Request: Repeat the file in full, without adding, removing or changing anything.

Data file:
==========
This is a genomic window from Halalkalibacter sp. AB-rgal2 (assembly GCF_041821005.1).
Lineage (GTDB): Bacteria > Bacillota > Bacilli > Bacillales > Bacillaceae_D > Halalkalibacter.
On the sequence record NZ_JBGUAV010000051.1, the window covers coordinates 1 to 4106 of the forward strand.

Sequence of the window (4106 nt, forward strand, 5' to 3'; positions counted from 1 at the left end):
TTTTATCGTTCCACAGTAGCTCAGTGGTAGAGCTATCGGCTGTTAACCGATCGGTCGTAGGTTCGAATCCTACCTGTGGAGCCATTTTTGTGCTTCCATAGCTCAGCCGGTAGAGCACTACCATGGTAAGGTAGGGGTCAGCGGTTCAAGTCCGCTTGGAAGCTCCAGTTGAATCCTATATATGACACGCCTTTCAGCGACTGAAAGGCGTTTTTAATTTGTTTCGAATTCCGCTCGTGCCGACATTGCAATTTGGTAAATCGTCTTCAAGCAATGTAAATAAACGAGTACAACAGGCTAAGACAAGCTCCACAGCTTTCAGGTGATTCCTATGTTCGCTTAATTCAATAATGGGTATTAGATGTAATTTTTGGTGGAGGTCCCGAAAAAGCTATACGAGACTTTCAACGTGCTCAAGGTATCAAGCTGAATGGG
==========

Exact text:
This is a genomic window from Halalkalibacter sp. AB-rgal2 (assembly GCF_041821005.1).
Lineage (GTDB): Bacteria > Bacillota > Bacilli > Bacillales > Bacillaceae_D > Halalkalibacter.
On the sequence record NZ_JBGUAV010000051.1, the window covers coordinates 1 to 4106 of the forward strand.

Sequence of the window (4106 nt, forward strand, 5' to 3'; positions counted from 1 at the left end):
TTTTATCGTTCCACAGTAGCTCAGTGGTAGAGCTATCGGCTGTTAACCGATCGGTCGTAGGTTCGAATCCTACCTGTGGAGCCATTTTTGTGCTTCCATAGCTCAGCCGGTAGAGCACTACCATGGTAAGGTAGGGGTCAGCGGTTCAAGTCCGCTTGGAAGCTCCAGTTGAATCCTATATATGACACGCCTTTCAGCGACTGAAAGGCGTTTTTAATTTGTTTCGAATTCCGCTCGTGCCGACATTGCAATTTGGTAAATCGTCTTCAAGCAATGTAAATAAACGAGTACAACAGGCTAAGACAAGCTCCACAGCTTTCAGGTGATTCCTATGTTCGCTTAATTCAATAATGGGTATTAGATGTAATTTTTGGTGGAGGTCCCGAAAAAGCTATACGAGACTTTCAACGTGCTCAAGGTATCAAGCTGAATGGG